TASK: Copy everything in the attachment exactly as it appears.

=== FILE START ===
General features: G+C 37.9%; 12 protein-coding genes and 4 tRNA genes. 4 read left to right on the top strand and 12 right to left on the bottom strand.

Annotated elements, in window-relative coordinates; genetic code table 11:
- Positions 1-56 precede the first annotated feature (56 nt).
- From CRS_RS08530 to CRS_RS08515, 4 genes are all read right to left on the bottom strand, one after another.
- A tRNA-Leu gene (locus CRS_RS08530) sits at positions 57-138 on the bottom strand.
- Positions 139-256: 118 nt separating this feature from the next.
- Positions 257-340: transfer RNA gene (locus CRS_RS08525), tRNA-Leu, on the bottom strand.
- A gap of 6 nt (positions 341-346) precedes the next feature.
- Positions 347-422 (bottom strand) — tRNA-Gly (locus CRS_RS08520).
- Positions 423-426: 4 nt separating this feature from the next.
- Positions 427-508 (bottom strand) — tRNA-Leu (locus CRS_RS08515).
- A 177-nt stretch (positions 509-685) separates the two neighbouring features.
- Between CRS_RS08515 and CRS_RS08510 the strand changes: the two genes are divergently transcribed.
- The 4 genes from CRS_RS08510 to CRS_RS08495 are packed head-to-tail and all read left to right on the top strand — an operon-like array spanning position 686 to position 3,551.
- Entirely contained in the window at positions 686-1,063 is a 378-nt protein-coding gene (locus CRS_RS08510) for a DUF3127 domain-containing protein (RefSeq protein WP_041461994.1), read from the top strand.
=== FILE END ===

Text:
General features: G+C 37.9%; 12 protein-coding genes and 4 tRNA genes. 4 read left to right on the top strand and 12 right to left on the bottom strand.

Annotated elements, in window-relative coordinates; genetic code table 11:
- Positions 1-56 precede the first annotated feature (56 nt).
- From CRS_RS08530 to CRS_RS08515, 4 genes are all read right to left on the bottom strand, one after another.
- A tRNA-Leu gene (locus CRS_RS08530) sits at positions 57-138 on the bottom strand.
- Positions 139-256: 118 nt separating this feature from the next.
- Positions 257-340: transfer RNA gene (locus CRS_RS08525), tRNA-Leu, on the bottom strand.
- A gap of 6 nt (positions 341-346) precedes the next feature.
- Positions 347-422 (bottom strand) — tRNA-Gly (locus CRS_RS08520).
- Positions 423-426: 4 nt separating this feature from the next.
- Positions 427-508 (bottom strand) — tRNA-Leu (locus CRS_RS08515).
- A 177-nt stretch (positions 509-685) separates the two neighbouring features.
- Between CRS_RS08515 and CRS_RS08510 the strand changes: the two genes are divergently transcribed.
- The 4 genes from CRS_RS08510 to CRS_RS08495 are packed head-to-tail and all read left to right on the top strand — an operon-like array spanning position 686 to position 3,551.
- Entirely contained in the window at positions 686-1,063 is a 378-nt protein-coding gene (locus CRS_RS08510) for a DUF3127 domain-containing protein (RefSeq protein WP_041461994.1), read from the top strand.